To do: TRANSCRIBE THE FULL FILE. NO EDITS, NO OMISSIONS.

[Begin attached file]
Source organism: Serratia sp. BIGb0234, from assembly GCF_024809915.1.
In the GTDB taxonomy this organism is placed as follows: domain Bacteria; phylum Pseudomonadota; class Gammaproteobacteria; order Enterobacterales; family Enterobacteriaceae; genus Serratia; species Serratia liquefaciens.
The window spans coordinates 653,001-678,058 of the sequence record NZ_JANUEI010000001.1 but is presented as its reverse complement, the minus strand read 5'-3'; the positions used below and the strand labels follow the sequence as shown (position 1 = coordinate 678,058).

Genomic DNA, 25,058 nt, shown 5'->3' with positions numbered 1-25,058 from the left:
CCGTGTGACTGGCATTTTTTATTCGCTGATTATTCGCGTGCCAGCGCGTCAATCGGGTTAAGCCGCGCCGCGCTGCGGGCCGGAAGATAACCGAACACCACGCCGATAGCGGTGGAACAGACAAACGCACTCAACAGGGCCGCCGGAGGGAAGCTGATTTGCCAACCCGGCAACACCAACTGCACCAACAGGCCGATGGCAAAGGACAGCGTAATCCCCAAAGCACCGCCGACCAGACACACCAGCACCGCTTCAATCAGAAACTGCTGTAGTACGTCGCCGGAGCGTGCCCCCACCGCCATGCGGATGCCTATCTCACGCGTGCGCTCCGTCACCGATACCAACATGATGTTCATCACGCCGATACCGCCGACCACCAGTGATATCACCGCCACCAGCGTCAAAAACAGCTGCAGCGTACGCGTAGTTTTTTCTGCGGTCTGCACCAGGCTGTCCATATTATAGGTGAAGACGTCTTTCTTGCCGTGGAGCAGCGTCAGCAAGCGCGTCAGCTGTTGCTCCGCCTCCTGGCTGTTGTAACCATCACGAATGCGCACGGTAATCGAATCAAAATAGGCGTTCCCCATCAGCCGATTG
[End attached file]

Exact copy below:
Source organism: Serratia sp. BIGb0234, from assembly GCF_024809915.1.
In the GTDB taxonomy this organism is placed as follows: domain Bacteria; phylum Pseudomonadota; class Gammaproteobacteria; order Enterobacterales; family Enterobacteriaceae; genus Serratia; species Serratia liquefaciens.
The window spans coordinates 653,001-678,058 of the sequence record NZ_JANUEI010000001.1 but is presented as its reverse complement, the minus strand read 5'-3'; the positions used below and the strand labels follow the sequence as shown (position 1 = coordinate 678,058).

Genomic DNA, 25,058 nt, shown 5'->3' with positions numbered 1-25,058 from the left:
CCGTGTGACTGGCATTTTTTATTCGCTGATTATTCGCGTGCCAGCGCGTCAATCGGGTTAAGCCGCGCCGCGCTGCGGGCCGGAAGATAACCGAACACCACGCCGATAGCGGTGGAACAGACAAACGCACTCAACAGGGCCGCCGGAGGGAAGCTGATTTGCCAACCCGGCAACACCAACTGCACCAACAGGCCGATGGCAAAGGACAGCGTAATCCCCAAAGCACCGCCGACCAGACACACCAGCACCGCTTCAATCAGAAACTGCTGTAGTACGTCGCCGGAGCGTGCCCCCACCGCCATGCGGATGCCTATCTCACGCGTGCGCTCCGTCACCGATACCAACATGATGTTCATCACGCCGATACCGCCGACCACCAGTGATATCACCGCCACCAGCGTCAAAAACAGCTGCAGCGTACGCGTAGTTTTTTCTGCGGTCTGCACCAGGCTGTCCATATTATAGGTGAAGACGTCTTTCTTGCCGTGGAGCAGCGTCAGCAAGCGCGTCAGCTGTTGCTCCGCCTCCTGGCTGTTGTAACCATCACGAATGCGCACGGTAATCGAATCAAAATAGGCGTTCCCCATCAGCCGATTG